Khodrocar - A subtly new Aussie-made look to the 2018 Mazda BT-50 could be enough to help improve sales for the hard-working ute, and a couple of key new features and ownership savings won’t hurt.
That’s what is on offer with the lightly refreshed 2018 BT-50, revealed today. Styling tweaks – billed as "major front-end design changes” – include a boxy new bumper design and big new horizontal bars through the grille.
Designed locally, exclusively for the Australian market, the squared-off look is intended to give the big BT-50 "a lower visual centre of gravity and a more solid bearing on the road”.
XTR and GT models get chrome grille bars and a dark grey bumper insert, while XT gets the less flashy satin black grille bars and a plain black bumper insert.
Styling is otherwise unchanged, with the large leaf-shaped headlights – perhaps the ute’s most polarising feature and now a tired holdover from the brand’s previous-generation ‘Nagare’ styling language – staying as-is for now and likely until it’s replaced by a new Isuzu-based generation.
Equipment upgrades include, for the flagship GT, a chrome sports bar and an integrated LED stop light, heavy-duty tub liner, tailgate central locking, and a 12-volt auxiliary socket in the tub.
The entry-level XT picks up a reversing camera and the upgraded 7.0-inch Alpine infotainment system, making up for the outdated single-colour LCD display initially offered.
The entire range now also benefits from Apple CarPlay and Android Auto – oddly making the BT-50 Mazda’s most advanced model on that particular front, with all of its passenger cars still left to go begging in the increasingly popular phone-mirroring game.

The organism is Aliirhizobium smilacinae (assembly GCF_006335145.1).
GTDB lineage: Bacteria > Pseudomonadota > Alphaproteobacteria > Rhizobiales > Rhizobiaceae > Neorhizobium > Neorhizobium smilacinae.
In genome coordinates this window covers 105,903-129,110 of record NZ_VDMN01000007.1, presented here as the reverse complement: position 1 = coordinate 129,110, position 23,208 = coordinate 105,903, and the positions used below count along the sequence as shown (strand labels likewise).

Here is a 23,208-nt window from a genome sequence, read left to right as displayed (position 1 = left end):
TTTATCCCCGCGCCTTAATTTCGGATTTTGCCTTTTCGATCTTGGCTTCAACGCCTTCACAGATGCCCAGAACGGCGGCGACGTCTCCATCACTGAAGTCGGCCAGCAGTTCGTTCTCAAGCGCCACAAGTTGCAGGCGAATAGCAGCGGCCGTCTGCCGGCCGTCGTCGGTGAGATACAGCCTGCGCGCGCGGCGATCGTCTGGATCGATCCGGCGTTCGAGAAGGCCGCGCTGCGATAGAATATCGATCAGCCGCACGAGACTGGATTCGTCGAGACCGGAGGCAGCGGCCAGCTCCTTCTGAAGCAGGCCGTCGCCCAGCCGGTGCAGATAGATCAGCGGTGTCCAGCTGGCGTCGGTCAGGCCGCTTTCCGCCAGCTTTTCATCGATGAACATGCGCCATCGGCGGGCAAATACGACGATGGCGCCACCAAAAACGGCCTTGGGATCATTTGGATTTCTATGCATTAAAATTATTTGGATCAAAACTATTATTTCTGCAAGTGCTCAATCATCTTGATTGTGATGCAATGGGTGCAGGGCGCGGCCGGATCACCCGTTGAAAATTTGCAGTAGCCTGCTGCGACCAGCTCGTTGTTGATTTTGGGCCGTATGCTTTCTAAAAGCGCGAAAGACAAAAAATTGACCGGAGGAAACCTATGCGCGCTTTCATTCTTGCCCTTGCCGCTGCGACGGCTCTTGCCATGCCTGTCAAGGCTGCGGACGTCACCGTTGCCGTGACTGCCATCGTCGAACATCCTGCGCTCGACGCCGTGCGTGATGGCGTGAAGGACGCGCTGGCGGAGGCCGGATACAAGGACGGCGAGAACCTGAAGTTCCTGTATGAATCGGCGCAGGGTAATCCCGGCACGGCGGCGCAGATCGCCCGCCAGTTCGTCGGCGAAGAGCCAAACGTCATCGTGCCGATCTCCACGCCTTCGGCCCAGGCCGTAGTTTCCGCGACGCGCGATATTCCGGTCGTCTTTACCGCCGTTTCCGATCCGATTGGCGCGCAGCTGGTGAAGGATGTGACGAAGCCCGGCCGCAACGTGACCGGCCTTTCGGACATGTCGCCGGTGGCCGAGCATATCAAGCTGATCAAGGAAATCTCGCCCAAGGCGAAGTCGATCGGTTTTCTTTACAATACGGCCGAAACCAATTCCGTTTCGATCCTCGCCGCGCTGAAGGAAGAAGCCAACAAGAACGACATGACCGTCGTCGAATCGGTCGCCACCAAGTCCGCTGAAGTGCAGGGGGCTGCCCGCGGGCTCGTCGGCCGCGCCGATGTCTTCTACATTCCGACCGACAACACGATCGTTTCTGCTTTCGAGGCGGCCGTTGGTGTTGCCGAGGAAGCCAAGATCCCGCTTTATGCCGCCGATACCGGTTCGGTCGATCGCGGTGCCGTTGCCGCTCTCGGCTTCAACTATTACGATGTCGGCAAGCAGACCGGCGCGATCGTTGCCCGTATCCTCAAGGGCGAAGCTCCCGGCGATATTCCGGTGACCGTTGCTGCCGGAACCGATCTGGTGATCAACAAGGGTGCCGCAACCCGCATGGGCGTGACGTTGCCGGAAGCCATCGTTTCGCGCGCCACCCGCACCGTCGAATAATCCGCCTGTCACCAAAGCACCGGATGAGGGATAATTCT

Mazda has also improved the ownership case for the BT-50, extending the allowed kilometres between scheduled services.
For the new model – a change which is not retrospective on pre-update models – service intervals have increased from 10,000km to 15,000km, while the 12-month timeline remains unchanged.
Costs are also improved, saving $854 over five years. See the table below.
Lastly, new drive-away pricing is now in play, with the 4×2 XT single-cab chassis starting from $28,990 drive-away, while at the other end the 4×4 GT dual-cab is listed at $51,990 drive-away.
Despite these changes, Mazda is not expecting a massive improvement on last year’s sales figures – aiming for 15,000 in 2018 against 14,119 last year – but the brand may be content to simply stave off any potential slide.
By the end of March – the most recent figures available – Mazda had reported 1232 4×2 and 2175 4×4 sales year-to-date, up and down respectively on the 1219 and 2312 sales recorded for the same period last year.
6M 2.2L single C/CH XT 4X2 – $28,990
6A 2.2L single C/CH XT 4X2 – $32,205
6M 3.2L single C/CH XT 4X2 – $32,205
6M 3.2L Freestyle C/CH XT 4X2 – $34,490
6A 3.2L Freestyle C/CH XT 4X2 – $36,490
6M 3.2L dual C/CH XT 4X2 – $36,198
6M 3.2L dual-cab utility XT 4X2 – $35,990
6A 3.2L dual-cab utility XT 4X2 – $37,990
6M 3.2L dual-cab utility XTR 4X2 – $39,990
6A 3.2L dual-cab utility XTR 4X2 – $41,990
6M 3.2L single C/CH XT 4X4 – $37,990
6A 3.2L single C/CH XT 4X4 – $39,990
6M 3.2L Freestyle C/CH XT 4X4 – $40,490
6A 3.2L Freestyle C/CH XT 4X4 – $43,490
6M 3.2L Freestyle cab utility XTR 4X4 – $45,990
6A 3.2L Freestyle cab utility XTR 4X4 – $47,990
6M 3.2L dual C/CH XT 4X4 – $41,198
6M 3.2L dual-cab utility XT 4X4 – $40,990
6A 3.2L dual-cab utility XT 4X4 – $42,990
6M 3.2L dual-cab utility XTR 4X4 – $46,990
6A 3.2L dual-cab utility XTR 4X4 – $48,990
6M 3.2L dual-cab utility GT 4X4 – $49,990
6A 3.2L dual-cab utility GT 4X4 – $51,990
Source: Car Advice